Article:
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Economy

Consumer tax pain in Rotich's Sh3trn budget

Treasury Cabinet Secretary Henry Rotich, Treasury's director of budget Geoffrey Mwau
From right: Treasury Cabinet Secretary Henry Rotich and Treasury's director of budget Geoffrey Mwau at a past event. FILE PHOTO | SALATON NJAU | NMG 

Treasury secretary Henry Rotich is expected to hit ordinary consumers and high-income earners hardest as he unveils new tax measures to finance his Sh3 trillion budget.

Mr Rotich has largely played his hand on the VAT law where he has used the Tax Laws (Amendment) Bill, 2018 to introduce new measures expected to yield billions of shillings in new tax revenues.

He has also proposed an overhaul of the income tax regime to charge high-income earners more in a Bill he is due to submit to Parliament this afternoon.

Tax experts say excise therefore remains the one corner from where Mr Rotich can spring a surprise on Kenyans when he reads his budget speech this afternoon. This could come in the form of allowing adjustments on the tax for inflation as allowed by the law.

“He is unlikely to deviate much from the proposals he has already laid out in the Tax Amendment Bill and the draft Income Tax Bill, but he has the opportunity to adjust excise for inflation this year,” said PricewaterhouseCoopers (PwC) partner and head of tax in Kenya and East African markets Stephen Okello.

Mr Rotich is expected to present to Parliament an expanded budget of Sh3 trillion that is Sh400 billion more than last year’s Sh2.62 trillion despite concerns that the rising budget deficit is driving public debt to an unsustainable levels.

Excise (or sin) tax has traditionally hit consumers of alcoholic beverages and cigarette smokers, but the government has recently made bold steps to charge it on other products such as soft drinks, cosmetics, juice and bottled water.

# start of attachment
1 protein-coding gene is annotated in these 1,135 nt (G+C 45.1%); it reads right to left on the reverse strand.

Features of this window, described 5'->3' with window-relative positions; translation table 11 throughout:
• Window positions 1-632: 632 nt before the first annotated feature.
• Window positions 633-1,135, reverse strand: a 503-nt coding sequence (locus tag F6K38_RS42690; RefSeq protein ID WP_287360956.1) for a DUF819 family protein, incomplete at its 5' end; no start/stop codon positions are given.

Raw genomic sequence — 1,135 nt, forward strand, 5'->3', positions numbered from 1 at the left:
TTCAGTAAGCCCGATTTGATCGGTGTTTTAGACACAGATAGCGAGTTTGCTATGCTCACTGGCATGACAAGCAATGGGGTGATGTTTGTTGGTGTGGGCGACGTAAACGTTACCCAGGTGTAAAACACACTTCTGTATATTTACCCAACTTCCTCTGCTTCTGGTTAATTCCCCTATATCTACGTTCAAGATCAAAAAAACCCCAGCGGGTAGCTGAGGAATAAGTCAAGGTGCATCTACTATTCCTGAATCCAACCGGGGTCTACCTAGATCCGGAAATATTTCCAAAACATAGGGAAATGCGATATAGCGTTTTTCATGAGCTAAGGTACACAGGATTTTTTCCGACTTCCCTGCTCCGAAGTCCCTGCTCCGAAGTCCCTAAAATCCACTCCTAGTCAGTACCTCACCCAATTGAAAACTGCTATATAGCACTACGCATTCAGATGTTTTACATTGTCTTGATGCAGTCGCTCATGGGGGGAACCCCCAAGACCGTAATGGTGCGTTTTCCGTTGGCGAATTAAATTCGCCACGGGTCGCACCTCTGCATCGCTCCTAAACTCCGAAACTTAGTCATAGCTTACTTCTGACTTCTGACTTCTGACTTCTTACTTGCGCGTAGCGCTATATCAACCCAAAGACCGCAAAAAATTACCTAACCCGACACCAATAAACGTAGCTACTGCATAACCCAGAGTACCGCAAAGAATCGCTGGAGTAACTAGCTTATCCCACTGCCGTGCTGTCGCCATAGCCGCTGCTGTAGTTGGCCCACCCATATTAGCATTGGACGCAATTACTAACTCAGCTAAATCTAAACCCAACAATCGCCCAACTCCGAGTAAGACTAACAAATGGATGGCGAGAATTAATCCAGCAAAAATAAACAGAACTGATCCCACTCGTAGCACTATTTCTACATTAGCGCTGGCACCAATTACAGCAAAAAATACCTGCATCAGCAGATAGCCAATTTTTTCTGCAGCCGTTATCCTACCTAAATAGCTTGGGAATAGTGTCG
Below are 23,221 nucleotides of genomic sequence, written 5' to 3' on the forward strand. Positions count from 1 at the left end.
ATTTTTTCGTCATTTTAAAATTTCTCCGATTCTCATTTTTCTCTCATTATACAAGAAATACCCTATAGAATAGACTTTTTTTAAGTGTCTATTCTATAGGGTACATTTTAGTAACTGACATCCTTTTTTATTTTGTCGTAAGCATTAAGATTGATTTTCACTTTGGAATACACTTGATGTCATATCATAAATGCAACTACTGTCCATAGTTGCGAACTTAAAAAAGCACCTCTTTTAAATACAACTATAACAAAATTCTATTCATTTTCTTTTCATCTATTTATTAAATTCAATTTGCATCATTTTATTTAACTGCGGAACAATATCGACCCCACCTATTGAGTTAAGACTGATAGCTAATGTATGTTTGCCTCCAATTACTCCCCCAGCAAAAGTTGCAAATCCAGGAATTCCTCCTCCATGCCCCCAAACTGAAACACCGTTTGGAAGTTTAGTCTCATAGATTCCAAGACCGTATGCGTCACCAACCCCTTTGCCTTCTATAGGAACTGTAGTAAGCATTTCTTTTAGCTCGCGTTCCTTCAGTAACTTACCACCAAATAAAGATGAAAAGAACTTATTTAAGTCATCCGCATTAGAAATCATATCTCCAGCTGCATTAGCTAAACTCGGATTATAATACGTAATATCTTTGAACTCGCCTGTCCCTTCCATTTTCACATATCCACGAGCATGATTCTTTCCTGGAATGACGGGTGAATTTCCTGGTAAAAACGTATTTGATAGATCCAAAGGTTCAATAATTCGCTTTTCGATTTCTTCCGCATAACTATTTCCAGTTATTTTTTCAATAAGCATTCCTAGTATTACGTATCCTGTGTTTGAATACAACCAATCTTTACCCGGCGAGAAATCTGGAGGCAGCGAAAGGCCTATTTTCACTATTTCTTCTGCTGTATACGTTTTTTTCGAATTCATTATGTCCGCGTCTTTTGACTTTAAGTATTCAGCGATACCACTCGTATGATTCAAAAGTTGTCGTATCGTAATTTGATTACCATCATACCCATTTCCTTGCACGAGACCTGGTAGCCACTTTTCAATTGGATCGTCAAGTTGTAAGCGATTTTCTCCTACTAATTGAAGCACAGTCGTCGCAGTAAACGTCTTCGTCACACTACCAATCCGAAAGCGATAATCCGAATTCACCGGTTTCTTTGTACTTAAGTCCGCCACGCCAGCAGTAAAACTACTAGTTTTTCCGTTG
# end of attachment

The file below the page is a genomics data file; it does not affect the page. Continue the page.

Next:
But the effort suffered a major setback when the High Court quashed the gazette notice that introduced excise tax on a wider range of consumer goods – a decision that the government has challenged in the Court of Appeal.

Proposed changes to VAT law are, however, expected to hit consumers hardest because the Tax Amendment Bill has reclassified a raft of basic commodities from zero rating for VAT to exempt status.

This effectively means that manufacturers cannot recoup input VAT and will therefore pass on the cost to consumers in the form of higher pricing.

The list of goods set to cost more once the Tax Amendment Bill is passed includes flour, bread, milk, farm pest control products and liquefied petroleum gas.

The new tax measure could also affect human and animal vaccines, raw materials for pharmaceutical manufacturers and supplies to marine fisheries and fish processors.

Deloitte tax leader for East Africa Fred Omondi said Mr Rotich could choose to immediately bring on board some of the VAT changes that have been in the pipeline, including the levy on petroleum products.

High-income earners and small enterprises could also be waking up to a day of increased tax pain in which Mr Rotich may formally introduce his proposal to charge the top tax rate of 35 per cent on all income above Sh9 million per year or Sh750,000 per month.

If Mr Rotich’s proposals sail through, small businesses will be charged a presumptive tax of 15 per cent of the single business permit fee issued by a county government instead of the Sh5 million turnover tax currently being charged on revenue below Sh5 million.

Mr Omondi said import duty is another area that the Treasury is likely to target for a tax increase.

“We are likely to see an increase in import duty on some finished products as part of the effort to promote local manufacturing, which is one of the areas the government has identified as a driver of growth,” said Mr Omondi.

Kenya is a net importer of goods and the imposition of a new tax on imports or change in the tax rate would have an immediate impact on the cost of imported goods and ultimately on household budgets that are already feeling the weight of higher energy and transport costs with the continued rise in the price of oil.

Tax experts also want Mr Rotich to address the perennial budget deficit by bringing more Kenyans into the tax net, and shifting emphasis from direct to indirect taxes.

Mr Okello said that instead of raising income tax rates, the Treasury ought to increase the VAT rate to 18 per cent while reducing income tax.

Such a move, he says, would leave more money in people’s pockets and boost the economy through increased spending.

He, however, acknowledges that in cutting the budgetary allocation to the Kenya Revenue Authority (KRA) by Sh828 million, the National Assembly’s Budget and Appropriations Committee may have negatively affected the tax reform efforts.

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